Denim Care
Jul 4, 2011


Dry/raw denim is dark and crisp in its natural state and will only get better with age and wear. Each crease and scuffing makes it more beautiful, more unique. A personalized garment that tells your story. So live in them. Wear them as often as possible, ideally everyday.

The key is to delay the first wash as long as possible. At least 6 months. This gives your jeans time to mature those desired creases and fades. With daily use, you should see the indigo start to wear off at the natural stress points of the garment; the knees, crotch, and cuffs are usually the first to appear. The body’s natural oils and everyday greases will help accelerate the breaking in processes.

Denim’s unique properties means that washing your jeans too early, before the indigo has had time to shift and settle, will cause the dye to bleed over the fabric ruining the sought-after contrasts. The denim is most susceptible to and will display best the wear and tear achieved during the pre-wash period, making this stage the most crucial to determining the lasting look of the jeans. “Premature washing” is a cardinal sin for denimheads. In fact, some hardcore denim aficionados may choose never to wash their jeans in favor of preserving the integrity of the fabric.

When you take off your jeans, no need to hang them up. Simply leave them as they lie and step into them the next morning. This will ensure that natural-looking creases develop instead of neat “fold lines”.

Get rid of any odor that may develop by airing out your jeans in the sun or sticking it in the freezer for a night. You can also place dryer sheet in the pockets. Don’t worry about minor stains or dirt that appear on your jeans, the dark color will naturally minimize them. If you absolutely need to, use a damp cloth to dab at the stain, but keep in mind that you will be removing the indigo along with it.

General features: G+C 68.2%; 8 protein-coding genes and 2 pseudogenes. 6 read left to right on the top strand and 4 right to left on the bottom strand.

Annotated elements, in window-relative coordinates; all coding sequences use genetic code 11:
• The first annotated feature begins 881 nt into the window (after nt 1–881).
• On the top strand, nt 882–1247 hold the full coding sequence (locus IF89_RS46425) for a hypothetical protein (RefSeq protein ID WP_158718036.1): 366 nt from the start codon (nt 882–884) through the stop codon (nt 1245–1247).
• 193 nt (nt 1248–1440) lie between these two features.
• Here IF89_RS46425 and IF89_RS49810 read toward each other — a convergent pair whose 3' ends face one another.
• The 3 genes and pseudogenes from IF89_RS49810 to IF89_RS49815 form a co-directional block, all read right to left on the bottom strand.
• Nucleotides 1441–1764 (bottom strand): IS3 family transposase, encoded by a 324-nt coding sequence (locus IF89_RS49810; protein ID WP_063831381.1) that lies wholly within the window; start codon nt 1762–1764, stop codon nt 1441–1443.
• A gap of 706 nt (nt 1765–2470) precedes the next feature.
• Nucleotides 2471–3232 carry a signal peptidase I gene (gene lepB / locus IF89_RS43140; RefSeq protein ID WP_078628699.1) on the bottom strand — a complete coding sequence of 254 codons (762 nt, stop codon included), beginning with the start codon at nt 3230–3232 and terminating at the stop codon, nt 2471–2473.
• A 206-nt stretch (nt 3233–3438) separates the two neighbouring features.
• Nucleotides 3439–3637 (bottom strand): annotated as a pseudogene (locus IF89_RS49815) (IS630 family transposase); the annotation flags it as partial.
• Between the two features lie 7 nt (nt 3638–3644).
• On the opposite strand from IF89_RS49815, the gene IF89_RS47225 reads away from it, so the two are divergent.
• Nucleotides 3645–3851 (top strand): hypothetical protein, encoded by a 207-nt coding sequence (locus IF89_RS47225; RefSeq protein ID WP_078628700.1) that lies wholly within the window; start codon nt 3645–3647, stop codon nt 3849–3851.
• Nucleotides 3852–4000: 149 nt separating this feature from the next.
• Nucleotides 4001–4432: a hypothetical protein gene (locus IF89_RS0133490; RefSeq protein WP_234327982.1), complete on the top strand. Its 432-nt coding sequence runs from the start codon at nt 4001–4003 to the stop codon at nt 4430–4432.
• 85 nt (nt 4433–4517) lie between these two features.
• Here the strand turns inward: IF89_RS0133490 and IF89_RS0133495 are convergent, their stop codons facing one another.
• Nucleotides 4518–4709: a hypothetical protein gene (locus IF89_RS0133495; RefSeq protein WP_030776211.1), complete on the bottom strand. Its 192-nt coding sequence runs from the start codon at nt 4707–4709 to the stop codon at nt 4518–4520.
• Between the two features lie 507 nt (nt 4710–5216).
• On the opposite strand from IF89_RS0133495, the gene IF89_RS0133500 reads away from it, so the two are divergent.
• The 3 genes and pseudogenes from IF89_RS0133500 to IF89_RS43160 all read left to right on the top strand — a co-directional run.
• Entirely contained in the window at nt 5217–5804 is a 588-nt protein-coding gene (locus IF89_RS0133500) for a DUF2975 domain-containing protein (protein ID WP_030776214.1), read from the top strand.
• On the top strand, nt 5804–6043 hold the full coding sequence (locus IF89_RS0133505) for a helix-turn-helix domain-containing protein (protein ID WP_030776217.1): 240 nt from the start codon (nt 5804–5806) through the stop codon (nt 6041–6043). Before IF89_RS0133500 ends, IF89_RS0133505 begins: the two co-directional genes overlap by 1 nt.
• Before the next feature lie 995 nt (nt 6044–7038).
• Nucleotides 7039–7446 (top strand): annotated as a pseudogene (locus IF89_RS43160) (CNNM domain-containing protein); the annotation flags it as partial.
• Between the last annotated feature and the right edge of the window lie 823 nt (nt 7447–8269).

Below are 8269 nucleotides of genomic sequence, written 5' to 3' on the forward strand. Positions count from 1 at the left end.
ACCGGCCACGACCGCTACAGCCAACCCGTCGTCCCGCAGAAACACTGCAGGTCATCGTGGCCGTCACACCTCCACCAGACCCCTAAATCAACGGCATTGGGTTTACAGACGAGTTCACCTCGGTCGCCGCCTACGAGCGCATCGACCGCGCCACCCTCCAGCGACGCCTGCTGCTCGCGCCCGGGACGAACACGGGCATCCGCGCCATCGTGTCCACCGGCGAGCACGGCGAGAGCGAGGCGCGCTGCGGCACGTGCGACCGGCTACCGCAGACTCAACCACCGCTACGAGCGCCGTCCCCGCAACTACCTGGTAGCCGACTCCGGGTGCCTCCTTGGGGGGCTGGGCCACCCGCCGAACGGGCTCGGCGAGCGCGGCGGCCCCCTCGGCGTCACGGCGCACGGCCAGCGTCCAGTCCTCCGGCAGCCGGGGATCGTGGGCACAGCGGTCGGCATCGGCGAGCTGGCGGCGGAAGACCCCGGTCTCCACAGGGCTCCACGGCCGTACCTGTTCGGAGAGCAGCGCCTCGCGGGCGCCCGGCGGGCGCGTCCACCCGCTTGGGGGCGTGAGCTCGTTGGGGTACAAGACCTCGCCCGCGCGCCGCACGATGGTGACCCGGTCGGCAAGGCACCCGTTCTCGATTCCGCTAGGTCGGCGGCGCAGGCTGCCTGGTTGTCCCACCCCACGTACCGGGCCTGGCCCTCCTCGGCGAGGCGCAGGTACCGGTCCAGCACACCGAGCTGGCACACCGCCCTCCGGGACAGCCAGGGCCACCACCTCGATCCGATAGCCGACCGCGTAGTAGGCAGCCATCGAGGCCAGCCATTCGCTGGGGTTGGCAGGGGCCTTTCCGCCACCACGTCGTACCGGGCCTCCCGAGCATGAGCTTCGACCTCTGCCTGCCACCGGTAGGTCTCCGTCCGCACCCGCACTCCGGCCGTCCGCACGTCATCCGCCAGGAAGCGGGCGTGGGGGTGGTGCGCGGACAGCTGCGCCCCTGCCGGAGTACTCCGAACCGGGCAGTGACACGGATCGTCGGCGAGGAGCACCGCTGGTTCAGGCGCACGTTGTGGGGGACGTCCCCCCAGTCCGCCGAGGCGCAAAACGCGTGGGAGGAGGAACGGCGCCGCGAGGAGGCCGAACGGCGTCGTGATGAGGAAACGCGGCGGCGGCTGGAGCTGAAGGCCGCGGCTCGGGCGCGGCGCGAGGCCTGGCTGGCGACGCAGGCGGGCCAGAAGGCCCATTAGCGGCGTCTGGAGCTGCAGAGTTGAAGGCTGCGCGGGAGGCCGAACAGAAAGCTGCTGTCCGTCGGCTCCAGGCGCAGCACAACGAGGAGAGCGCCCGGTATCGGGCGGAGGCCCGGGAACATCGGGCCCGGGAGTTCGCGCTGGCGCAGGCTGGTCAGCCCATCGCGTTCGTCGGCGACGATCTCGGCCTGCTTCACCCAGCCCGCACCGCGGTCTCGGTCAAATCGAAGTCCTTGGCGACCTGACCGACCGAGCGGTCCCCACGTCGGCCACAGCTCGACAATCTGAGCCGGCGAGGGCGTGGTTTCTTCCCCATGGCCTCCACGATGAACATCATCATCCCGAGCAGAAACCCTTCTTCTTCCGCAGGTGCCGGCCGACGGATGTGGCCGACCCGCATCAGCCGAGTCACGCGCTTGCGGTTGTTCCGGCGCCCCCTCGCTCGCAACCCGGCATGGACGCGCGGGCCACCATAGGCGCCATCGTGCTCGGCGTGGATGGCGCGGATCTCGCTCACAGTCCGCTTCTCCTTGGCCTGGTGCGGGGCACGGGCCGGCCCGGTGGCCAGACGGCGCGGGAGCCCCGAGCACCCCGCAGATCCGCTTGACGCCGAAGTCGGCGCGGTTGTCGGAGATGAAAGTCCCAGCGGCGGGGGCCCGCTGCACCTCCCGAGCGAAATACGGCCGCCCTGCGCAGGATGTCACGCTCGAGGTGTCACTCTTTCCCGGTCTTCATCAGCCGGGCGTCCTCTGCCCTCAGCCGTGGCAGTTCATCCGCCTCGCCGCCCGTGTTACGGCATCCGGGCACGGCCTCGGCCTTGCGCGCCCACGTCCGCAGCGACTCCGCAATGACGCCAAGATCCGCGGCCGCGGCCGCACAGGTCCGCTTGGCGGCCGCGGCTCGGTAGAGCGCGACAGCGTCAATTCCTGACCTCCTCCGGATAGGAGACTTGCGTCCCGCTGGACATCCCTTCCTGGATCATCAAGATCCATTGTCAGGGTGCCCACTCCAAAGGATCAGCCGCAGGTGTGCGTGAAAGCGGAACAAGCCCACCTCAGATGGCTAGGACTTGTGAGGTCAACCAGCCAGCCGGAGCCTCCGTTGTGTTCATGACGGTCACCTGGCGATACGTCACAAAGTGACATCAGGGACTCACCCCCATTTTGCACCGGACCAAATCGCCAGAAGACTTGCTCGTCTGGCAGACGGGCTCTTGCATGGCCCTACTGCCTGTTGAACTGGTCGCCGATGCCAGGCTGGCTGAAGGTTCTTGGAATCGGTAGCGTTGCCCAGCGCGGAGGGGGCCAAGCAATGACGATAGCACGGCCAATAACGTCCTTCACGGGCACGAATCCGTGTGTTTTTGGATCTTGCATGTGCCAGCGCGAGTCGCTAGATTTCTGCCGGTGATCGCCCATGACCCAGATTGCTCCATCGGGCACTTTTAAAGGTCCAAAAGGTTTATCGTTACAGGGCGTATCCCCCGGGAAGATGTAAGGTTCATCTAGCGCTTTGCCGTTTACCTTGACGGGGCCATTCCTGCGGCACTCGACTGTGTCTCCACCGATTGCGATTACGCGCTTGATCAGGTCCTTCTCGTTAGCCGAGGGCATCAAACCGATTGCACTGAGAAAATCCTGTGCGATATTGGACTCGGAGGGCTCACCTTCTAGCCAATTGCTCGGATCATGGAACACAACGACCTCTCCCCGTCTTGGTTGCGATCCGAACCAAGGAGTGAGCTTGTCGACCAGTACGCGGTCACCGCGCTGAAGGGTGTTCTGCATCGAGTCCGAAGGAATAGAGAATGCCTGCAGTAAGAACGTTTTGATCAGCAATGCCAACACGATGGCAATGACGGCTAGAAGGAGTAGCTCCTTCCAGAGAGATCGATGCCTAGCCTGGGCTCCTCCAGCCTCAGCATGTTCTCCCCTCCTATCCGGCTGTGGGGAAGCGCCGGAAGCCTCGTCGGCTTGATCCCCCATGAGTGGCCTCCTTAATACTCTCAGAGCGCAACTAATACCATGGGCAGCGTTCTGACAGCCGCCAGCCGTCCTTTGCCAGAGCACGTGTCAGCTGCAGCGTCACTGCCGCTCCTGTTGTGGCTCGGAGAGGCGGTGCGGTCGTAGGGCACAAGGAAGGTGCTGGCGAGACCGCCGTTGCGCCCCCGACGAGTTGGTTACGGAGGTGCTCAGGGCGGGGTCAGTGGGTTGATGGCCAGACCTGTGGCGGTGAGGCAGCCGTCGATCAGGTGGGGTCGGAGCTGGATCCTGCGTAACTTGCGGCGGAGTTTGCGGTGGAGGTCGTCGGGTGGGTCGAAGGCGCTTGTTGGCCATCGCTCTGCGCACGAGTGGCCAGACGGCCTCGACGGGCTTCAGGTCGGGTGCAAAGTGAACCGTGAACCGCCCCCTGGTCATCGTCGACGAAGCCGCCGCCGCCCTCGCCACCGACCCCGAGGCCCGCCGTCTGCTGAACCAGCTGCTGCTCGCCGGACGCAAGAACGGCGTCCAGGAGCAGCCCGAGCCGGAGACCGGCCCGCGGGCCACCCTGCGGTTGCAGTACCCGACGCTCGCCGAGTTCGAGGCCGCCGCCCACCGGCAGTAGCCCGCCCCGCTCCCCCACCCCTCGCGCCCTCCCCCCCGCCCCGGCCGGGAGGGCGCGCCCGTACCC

The moment of truth. Take a couple of deep breaths to calm your nerves. Don’t forget to turn your jeans inside out prior to sticking them in the wash to prevent odd markings caused by the machine’s internal parts. Use detergent with little or no bleach, or if available, non-biological washing powder since enzyme in biological powders are not favorable to denim. Wash at 40-60° C. Note that the higher the temperature, the stronger the contrast. Do not tumble dry.

The water will remove the remaining loose indigo, so make use you wash your jeans separate from other items that may stain. Alternatively, if you want to maintain that dark dry denim look, have your jeans dry-cleaned instead. Since no water is added, this will not affect the fading process.


Washing your jeans will cause shrinkage. Up to the first 3 washes. Do not panic. Several months of continuous use, combined with a fabric’s natural tendency to shrink when washed (even with cold water), will definitely result in a snug fit.

Depending on whether the raw denim has been sanforized (treated to reduce shrinkage) or not, shrinkage levels will vary. Unsanforized denim can shrink anywhere from 10-30% while shrinkage for sanforized denim is negligible, 1-5%. Take this into consideration when buying your raw denim jeans.

After the wash, we recommend you stretch out the inseam or, better yet, put on your jeans while still damp and do a couple of squats and lunges around the house. The material will soon loosen up to its previous state.

Raw denim jeans should be dried flat as marbling can occur when wet denim is left to dry unevenly. Note that it can take up to 2 days to fully air-dry your jeans. Never place it directly on a heat source as this can damage the fabric.

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